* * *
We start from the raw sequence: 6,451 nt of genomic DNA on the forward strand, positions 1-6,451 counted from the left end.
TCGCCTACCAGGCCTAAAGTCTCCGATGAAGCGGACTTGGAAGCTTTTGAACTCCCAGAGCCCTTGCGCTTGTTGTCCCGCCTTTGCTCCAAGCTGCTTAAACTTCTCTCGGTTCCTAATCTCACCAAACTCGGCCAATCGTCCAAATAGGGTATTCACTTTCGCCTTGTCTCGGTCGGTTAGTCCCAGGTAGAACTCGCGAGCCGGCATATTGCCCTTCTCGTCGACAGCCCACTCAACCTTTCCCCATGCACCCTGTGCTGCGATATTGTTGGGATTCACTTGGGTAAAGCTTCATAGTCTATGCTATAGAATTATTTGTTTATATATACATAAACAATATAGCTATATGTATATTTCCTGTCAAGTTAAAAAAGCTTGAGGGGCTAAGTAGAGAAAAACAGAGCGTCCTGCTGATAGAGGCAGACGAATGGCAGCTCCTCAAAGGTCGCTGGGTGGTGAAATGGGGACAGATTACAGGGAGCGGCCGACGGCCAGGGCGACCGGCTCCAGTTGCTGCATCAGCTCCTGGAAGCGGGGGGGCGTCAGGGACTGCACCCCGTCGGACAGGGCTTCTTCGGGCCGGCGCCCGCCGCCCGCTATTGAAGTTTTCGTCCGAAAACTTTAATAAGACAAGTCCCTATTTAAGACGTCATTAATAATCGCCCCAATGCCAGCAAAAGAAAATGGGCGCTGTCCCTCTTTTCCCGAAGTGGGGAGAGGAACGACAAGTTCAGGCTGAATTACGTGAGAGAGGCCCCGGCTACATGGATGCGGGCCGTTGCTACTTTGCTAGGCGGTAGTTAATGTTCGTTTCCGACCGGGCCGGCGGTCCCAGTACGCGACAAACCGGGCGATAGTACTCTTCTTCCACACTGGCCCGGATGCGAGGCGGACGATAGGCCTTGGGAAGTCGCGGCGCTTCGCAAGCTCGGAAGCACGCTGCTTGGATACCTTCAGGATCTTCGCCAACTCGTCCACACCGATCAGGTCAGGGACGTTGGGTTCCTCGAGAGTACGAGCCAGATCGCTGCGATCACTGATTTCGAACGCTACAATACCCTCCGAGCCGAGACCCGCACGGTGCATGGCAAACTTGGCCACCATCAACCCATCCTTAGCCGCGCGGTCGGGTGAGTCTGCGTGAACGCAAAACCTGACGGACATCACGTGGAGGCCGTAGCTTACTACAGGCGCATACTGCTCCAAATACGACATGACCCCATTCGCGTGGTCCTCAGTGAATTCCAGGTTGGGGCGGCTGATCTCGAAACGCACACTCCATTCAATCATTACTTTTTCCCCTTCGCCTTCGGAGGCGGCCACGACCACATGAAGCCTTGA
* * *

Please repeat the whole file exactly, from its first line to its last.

We start from the raw sequence: 6,451 nt of genomic DNA on the forward strand, positions 1-6,451 counted from the left end.
TCGCCTACCAGGCCTAAAGTCTCCGATGAAGCGGACTTGGAAGCTTTTGAACTCCCAGAGCCCTTGCGCTTGTTGTCCCGCCTTTGCTCCAAGCTGCTTAAACTTCTCTCGGTTCCTAATCTCACCAAACTCGGCCAATCGTCCAAATAGGGTATTCACTTTCGCCTTGTCTCGGTCGGTTAGTCCCAGGTAGAACTCGCGAGCCGGCATATTGCCCTTCTCGTCGACAGCCCACTCAACCTTTCCCCATGCACCCTGTGCTGCGATATTGTTGGGATTCACTTGGGTAAAGCTTCATAGTCTATGCTATAGAATTATTTGTTTATATATACATAAACAATATAGCTATATGTATATTTCCTGTCAAGTTAAAAAAGCTTGAGGGGCTAAGTAGAGAAAAACAGAGCGTCCTGCTGATAGAGGCAGACGAATGGCAGCTCCTCAAAGGTCGCTGGGTGGTGAAATGGGGACAGATTACAGGGAGCGGCCGACGGCCAGGGCGACCGGCTCCAGTTGCTGCATCAGCTCCTGGAAGCGGGGGGGCGTCAGGGACTGCACCCCGTCGGACAGGGCTTCTTCGGGCCGGCGCCCGCCGCCCGCTATTGAAGTTTTCGTCCGAAAACTTTAATAAGACAAGTCCCTATTTAAGACGTCATTAATAATCGCCCCAATGCCAGCAAAAGAAAATGGGCGCTGTCCCTCTTTTCCCGAAGTGGGGAGAGGAACGACAAGTTCAGGCTGAATTACGTGAGAGAGGCCCCGGCTACATGGATGCGGGCCGTTGCTACTTTGCTAGGCGGTAGTTAATGTTCGTTTCCGACCGGGCCGGCGGTCCCAGTACGCGACAAACCGGGCGATAGTACTCTTCTTCCACACTGGCCCGGATGCGAGGCGGACGATAGGCCTTGGGAAGTCGCGGCGCTTCGCAAGCTCGGAAGCACGCTGCTTGGATACCTTCAGGATCTTCGCCAACTCGTCCACACCGATCAGGTCAGGGACGTTGGGTTCCTCGAGAGTACGAGCCAGATCGCTGCGATCACTGATTTCGAACGCTACAATACCCTCCGAGCCGAGACCCGCACGGTGCATGGCAAACTTGGCCACCATCAACCCATCCTTAGCCGCGCGGTCGGGTGAGTCTGCGTGAACGCAAAACCTGACGGACATCACGTGGAGGCCGTAGCTTACTACAGGCGCATACTGCTCCAAATACGACATGACCCCATTCGCGTGGTCCTCAGTGAATTCCAGGTTGGGGCGGCTGATCTCGAAACGCACACTCCATTCAATCATTACTTTTTCCCCTTCGCCTTCGGAGGCGGCCACGACCACATGAAGCCTTGA